Mother and baby inquiry to go beyond Tuam - Flanagan
Religious congregations who ran facilities welcome plan for Government investigation
A Government inquiry into the mother and baby homes will not be confined to St Mary’s in Tuam, Minister for Children Charlie Flanagan has said. Photograph: Dara Mac Dónaill/The Irish Times
“Tuam was not unique in Ireland as a mother and baby home. Mother and baby homes were not unique in Ireland as cold and brutal places of refuge from an unforgiving society,” he said in a statement this afternoon.
It was expected that officials will advise the Government on the best form of inquiry “before the end of the month”, he said.
“The history of mother and baby homes in Ireland in the early and middle decades of the 20th century reflects a brutally unforgiving response by society, religious and State institutions and, in many cases, families, to young women and children when they were in most need and most vulnerable,” he said. “It is fully recognised by me and my Government colleagues that we need to establish the truth,” he said.
Officials from the Department of Justice and Equality, the Department of Health, the Department of Children and Youth Affairs, the Department of Education and Skills and the Department of Environment, Community and Local Government met today to discuss issues related to the mother and baby homes and on the form of inquiry they will propose to the Government.
The Taoiseach said this evening he has asked Mr Flanagan to draw together a number of senior officials from across departments to deal with the issue.
Speaking on the matter at a jobs announcement at the head office of computer manufacturer Hewlett Packard in Palo Alto, California, on his three-day trade mission to Silicon Valley, he said:
“I have asked Minister Flanagan to draw together a number of senior officials from across the departments until we see what the scale of it is, what’s involved here and whether this is isolated, or whether there are others around the country that need to be looked at.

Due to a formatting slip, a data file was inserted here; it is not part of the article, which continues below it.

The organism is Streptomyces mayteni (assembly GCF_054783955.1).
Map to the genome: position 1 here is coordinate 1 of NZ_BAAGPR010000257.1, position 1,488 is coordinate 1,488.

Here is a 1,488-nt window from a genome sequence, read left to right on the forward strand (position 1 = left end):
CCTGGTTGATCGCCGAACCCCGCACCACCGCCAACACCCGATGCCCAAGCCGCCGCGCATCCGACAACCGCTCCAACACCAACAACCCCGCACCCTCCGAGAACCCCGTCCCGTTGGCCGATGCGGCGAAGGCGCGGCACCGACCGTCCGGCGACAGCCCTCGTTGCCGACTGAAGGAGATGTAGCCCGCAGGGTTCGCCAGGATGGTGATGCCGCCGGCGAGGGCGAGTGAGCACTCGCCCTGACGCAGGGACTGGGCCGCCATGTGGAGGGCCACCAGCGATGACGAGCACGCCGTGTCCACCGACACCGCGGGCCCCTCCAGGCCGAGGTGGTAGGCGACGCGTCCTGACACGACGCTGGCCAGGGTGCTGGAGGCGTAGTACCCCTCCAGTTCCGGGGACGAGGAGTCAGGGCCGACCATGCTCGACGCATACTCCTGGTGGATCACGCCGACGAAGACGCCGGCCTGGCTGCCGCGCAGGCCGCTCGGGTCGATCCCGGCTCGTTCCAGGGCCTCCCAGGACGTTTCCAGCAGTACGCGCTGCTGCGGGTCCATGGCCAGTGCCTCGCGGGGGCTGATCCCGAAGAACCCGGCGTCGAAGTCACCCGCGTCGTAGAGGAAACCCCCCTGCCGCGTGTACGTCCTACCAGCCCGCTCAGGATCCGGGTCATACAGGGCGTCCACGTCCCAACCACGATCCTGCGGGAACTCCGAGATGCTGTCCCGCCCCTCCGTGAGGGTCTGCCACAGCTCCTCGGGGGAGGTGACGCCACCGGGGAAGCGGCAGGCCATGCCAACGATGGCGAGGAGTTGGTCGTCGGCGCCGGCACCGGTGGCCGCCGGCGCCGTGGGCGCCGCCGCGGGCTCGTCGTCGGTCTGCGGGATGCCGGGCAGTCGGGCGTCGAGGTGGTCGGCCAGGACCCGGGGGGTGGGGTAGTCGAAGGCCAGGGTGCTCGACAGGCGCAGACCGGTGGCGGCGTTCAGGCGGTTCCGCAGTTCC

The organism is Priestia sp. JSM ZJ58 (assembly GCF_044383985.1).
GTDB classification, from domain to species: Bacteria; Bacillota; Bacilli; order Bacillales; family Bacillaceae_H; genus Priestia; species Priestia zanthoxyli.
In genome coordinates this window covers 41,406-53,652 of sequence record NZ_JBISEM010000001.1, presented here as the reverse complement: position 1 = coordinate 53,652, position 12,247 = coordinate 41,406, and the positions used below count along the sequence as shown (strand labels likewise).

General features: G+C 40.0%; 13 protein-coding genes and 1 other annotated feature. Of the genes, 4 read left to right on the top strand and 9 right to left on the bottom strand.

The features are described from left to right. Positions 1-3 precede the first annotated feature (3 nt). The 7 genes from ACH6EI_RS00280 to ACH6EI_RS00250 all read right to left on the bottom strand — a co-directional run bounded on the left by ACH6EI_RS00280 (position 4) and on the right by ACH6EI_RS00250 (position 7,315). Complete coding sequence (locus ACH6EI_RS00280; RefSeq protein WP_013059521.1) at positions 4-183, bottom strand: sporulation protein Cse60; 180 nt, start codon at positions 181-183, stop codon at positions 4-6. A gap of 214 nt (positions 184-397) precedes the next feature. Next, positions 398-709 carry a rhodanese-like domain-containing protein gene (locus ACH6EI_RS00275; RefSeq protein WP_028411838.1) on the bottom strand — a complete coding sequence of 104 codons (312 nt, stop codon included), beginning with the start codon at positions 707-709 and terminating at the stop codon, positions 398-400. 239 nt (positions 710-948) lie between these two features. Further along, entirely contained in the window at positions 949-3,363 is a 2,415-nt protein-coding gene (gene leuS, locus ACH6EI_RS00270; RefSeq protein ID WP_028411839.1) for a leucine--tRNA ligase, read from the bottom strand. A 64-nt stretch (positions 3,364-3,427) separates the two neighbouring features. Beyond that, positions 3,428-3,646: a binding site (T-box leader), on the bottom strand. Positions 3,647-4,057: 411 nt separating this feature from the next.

“It is to decide what is the best thing to do in the interests of dealing with yet another element of our country’s past.
“I understand that this has been known about since 1972 and clearly the Dáil records themselves show references to inspections under the system that operated at health level way back in the 1930s - so it is an issue that we need to deal with.
“Minister Flanagan will keep Government up to date very much with what is the best structure to put in place, to look at this and if there are others in locations elsewhere around the country.”
This afternoon the Catholic Archbishop of Dublin Diarmuid Martin called for “a full bodied inquiry” into mother and baby homes in Ireland and adoptions made from them. All who had responsibility for the homes should provide “full co-operation” with such an inquiry, he said.
In a statement this afternoon, he urged “those responsible for running any of the mother and baby homes in Ireland, or any other person having information about mass graves, to give that information to the authorities.” He described details of what has emerged from Tuam over recent days as “sickening”.
In separate statements this afternoon, religious congregations who ran the mother and baby homes in Ireland welcomed the Government’s actions. The Sisters of Bons Secours, who ran the Tuam home, said they welcomed “the recent Government announcement to initiate an investigation in an effort to establish the full truth of what happened.”